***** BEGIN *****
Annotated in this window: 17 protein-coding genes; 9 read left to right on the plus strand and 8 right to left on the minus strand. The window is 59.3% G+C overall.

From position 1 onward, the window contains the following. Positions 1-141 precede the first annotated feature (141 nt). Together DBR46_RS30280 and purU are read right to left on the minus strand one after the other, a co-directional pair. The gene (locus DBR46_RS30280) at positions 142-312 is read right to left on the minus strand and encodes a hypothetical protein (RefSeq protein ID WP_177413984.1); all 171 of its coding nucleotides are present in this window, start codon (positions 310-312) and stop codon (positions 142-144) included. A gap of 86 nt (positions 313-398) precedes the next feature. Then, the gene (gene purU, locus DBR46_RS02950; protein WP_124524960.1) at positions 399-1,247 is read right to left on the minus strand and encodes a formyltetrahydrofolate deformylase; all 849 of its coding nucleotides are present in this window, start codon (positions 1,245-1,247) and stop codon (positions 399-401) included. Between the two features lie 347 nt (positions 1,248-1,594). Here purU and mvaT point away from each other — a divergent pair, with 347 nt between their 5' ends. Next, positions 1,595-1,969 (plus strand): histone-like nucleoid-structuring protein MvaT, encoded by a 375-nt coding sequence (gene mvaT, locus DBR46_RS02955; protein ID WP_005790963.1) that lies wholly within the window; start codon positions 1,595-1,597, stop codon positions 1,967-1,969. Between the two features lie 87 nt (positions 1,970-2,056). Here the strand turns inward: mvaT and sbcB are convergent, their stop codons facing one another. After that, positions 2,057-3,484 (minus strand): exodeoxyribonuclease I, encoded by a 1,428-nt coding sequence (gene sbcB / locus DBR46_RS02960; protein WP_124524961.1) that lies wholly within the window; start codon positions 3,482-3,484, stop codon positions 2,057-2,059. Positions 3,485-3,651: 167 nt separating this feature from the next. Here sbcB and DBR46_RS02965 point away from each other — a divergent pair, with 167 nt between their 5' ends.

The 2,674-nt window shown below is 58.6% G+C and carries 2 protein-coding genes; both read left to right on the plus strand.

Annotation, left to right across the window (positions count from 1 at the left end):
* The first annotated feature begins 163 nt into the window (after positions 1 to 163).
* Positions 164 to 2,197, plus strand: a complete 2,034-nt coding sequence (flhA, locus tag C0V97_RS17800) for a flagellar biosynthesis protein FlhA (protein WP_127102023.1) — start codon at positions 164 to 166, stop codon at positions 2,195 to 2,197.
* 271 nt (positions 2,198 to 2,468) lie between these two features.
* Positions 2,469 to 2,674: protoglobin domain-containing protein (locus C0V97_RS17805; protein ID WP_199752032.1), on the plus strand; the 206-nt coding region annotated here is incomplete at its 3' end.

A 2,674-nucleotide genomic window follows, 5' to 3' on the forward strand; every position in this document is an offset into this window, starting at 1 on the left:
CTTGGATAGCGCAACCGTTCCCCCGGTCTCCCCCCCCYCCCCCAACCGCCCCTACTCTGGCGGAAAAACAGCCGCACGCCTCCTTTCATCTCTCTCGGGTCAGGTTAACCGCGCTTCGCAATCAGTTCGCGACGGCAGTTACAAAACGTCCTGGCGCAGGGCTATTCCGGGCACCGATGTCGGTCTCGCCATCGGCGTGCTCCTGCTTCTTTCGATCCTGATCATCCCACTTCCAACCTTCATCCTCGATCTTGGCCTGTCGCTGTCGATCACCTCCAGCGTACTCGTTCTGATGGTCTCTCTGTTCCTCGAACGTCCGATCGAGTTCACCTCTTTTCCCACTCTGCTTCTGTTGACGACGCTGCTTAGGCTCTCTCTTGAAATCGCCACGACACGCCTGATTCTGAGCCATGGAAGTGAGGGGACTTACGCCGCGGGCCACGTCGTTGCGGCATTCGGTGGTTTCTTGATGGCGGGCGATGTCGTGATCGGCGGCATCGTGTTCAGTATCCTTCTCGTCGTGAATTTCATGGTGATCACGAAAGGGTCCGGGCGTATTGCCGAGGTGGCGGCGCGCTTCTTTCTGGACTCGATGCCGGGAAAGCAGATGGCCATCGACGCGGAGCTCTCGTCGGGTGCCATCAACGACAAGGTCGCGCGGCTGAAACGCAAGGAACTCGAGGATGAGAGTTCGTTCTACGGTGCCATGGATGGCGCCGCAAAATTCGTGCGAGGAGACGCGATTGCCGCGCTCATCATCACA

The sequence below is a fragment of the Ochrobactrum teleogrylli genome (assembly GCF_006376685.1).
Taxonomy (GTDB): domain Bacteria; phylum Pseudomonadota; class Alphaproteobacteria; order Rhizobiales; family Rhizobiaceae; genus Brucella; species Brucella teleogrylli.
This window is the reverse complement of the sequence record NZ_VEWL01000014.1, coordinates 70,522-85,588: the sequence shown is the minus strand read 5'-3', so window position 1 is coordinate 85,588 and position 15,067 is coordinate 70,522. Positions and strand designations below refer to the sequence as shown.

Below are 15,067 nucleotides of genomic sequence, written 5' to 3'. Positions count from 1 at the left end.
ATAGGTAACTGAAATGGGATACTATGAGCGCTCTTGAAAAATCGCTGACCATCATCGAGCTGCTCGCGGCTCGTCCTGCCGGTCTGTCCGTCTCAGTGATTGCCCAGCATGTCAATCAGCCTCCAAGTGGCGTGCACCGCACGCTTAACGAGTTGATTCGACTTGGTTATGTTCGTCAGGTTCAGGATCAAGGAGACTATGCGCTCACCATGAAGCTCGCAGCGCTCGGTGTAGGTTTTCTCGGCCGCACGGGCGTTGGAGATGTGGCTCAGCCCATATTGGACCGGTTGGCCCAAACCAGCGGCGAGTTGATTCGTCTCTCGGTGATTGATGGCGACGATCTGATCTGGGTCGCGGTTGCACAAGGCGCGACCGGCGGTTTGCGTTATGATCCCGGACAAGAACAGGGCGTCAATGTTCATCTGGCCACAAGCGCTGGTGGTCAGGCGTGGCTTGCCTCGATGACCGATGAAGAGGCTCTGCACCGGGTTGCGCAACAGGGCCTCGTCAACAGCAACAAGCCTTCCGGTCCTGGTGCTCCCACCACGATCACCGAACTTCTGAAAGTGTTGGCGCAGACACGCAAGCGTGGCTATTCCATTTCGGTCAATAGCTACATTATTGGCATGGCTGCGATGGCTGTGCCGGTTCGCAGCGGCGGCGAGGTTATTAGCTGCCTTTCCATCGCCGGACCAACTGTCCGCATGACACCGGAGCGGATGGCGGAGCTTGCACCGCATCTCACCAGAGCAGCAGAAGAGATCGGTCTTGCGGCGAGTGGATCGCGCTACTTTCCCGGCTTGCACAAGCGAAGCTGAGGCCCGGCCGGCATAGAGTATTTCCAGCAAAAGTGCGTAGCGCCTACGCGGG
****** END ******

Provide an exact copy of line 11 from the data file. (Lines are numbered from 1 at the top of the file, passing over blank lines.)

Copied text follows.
The sequence below is a fragment of the Ochrobactrum teleogrylli genome (assembly GCF_006376685.1).